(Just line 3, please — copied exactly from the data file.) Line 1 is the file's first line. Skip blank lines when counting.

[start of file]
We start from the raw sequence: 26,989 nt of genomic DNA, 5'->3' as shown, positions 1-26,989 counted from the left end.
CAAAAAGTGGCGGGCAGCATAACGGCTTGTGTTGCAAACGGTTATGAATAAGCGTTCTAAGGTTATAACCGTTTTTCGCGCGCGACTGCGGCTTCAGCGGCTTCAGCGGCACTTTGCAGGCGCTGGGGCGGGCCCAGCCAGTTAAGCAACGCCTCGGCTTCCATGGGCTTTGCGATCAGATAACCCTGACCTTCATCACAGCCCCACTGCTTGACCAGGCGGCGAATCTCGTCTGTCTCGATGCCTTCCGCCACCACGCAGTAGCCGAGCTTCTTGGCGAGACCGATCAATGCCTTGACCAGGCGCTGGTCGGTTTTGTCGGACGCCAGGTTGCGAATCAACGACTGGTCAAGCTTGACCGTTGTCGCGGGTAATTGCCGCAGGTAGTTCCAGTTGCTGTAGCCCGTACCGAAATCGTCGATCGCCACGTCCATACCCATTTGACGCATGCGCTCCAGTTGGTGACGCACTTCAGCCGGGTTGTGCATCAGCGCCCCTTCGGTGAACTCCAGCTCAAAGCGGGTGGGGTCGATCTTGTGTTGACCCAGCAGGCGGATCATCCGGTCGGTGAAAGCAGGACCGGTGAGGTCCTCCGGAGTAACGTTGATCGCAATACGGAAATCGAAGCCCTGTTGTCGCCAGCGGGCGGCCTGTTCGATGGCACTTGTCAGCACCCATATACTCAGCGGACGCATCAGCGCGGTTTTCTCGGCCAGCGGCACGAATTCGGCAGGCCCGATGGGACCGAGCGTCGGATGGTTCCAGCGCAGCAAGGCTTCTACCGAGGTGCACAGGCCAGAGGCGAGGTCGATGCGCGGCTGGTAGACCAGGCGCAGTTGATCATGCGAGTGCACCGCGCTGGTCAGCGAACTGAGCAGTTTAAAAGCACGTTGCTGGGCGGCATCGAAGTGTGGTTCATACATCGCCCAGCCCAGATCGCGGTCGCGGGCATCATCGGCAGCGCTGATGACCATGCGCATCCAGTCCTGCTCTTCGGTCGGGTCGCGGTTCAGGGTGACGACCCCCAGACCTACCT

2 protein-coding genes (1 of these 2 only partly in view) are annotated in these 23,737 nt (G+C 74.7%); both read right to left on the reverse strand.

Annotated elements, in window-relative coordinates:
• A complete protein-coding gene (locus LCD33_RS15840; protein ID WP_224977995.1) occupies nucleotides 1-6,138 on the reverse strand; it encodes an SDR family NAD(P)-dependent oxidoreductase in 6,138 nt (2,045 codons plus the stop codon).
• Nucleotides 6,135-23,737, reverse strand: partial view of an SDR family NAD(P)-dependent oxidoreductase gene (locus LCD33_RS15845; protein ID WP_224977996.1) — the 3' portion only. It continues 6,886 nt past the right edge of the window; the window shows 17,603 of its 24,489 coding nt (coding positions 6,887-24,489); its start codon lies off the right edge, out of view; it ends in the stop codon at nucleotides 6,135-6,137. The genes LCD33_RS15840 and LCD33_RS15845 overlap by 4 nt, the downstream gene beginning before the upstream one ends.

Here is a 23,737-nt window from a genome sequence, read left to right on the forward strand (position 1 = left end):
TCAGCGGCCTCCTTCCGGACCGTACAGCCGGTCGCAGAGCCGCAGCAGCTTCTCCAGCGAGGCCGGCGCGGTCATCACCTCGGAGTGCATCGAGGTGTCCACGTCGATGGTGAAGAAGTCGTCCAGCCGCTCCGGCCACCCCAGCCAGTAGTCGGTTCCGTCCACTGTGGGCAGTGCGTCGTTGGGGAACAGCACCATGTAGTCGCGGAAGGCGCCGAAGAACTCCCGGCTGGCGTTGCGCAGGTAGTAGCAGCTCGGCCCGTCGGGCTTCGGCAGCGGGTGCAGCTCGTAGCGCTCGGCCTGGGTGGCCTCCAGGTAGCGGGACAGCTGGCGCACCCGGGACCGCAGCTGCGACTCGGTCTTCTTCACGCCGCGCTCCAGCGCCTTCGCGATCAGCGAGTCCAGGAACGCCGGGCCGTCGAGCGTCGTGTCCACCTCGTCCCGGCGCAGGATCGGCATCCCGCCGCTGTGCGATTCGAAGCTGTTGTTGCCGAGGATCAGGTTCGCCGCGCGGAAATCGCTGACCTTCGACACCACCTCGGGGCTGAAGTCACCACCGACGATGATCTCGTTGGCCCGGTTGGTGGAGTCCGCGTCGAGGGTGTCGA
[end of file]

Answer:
2 protein-coding genes (1 of these 2 only partly in view) are annotated in these 23,737 nt (G+C 74.7%); both read right to left on the reverse strand.